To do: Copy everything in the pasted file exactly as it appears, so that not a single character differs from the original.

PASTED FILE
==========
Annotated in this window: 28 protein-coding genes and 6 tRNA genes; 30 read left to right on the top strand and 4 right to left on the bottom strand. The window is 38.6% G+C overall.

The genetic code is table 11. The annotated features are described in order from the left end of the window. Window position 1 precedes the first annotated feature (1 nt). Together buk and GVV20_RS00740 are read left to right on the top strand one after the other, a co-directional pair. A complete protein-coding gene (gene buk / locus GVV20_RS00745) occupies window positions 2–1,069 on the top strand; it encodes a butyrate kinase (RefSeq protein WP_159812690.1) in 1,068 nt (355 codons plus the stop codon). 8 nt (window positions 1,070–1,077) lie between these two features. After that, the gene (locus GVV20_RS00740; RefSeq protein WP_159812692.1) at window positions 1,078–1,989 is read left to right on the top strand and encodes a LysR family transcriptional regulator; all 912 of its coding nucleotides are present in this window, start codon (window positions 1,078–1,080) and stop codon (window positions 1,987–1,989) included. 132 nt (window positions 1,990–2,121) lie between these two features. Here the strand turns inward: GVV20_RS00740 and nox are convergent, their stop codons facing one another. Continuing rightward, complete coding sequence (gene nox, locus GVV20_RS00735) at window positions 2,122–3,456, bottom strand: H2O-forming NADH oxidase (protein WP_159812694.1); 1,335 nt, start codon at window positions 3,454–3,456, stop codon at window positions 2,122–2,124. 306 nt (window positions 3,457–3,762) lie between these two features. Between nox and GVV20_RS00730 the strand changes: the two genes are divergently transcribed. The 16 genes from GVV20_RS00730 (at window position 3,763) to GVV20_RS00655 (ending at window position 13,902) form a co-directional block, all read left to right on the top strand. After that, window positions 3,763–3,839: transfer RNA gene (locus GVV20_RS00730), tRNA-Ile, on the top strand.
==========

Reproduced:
Annotated in this window: 28 protein-coding genes and 6 tRNA genes; 30 read left to right on the top strand and 4 right to left on the bottom strand. The window is 38.6% G+C overall.

The genetic code is table 11. The annotated features are described in order from the left end of the window. Window position 1 precedes the first annotated feature (1 nt). Together buk and GVV20_RS00740 are read left to right on the top strand one after the other, a co-directional pair. A complete protein-coding gene (gene buk / locus GVV20_RS00745) occupies window positions 2–1,069 on the top strand; it encodes a butyrate kinase (RefSeq protein WP_159812690.1) in 1,068 nt (355 codons plus the stop codon). 8 nt (window positions 1,070–1,077) lie between these two features. After that, the gene (locus GVV20_RS00740; RefSeq protein WP_159812692.1) at window positions 1,078–1,989 is read left to right on the top strand and encodes a LysR family transcriptional regulator; all 912 of its coding nucleotides are present in this window, start codon (window positions 1,078–1,080) and stop codon (window positions 1,987–1,989) included. 132 nt (window positions 1,990–2,121) lie between these two features. Here the strand turns inward: GVV20_RS00740 and nox are convergent, their stop codons facing one another. Continuing rightward, complete coding sequence (gene nox, locus GVV20_RS00735) at window positions 2,122–3,456, bottom strand: H2O-forming NADH oxidase (protein WP_159812694.1); 1,335 nt, start codon at window positions 3,454–3,456, stop codon at window positions 2,122–2,124. 306 nt (window positions 3,457–3,762) lie between these two features. Between nox and GVV20_RS00730 the strand changes: the two genes are divergently transcribed. The 16 genes from GVV20_RS00730 (at window position 3,763) to GVV20_RS00655 (ending at window position 13,902) form a co-directional block, all read left to right on the top strand. After that, window positions 3,763–3,839: transfer RNA gene (locus GVV20_RS00730), tRNA-Ile, on the top strand.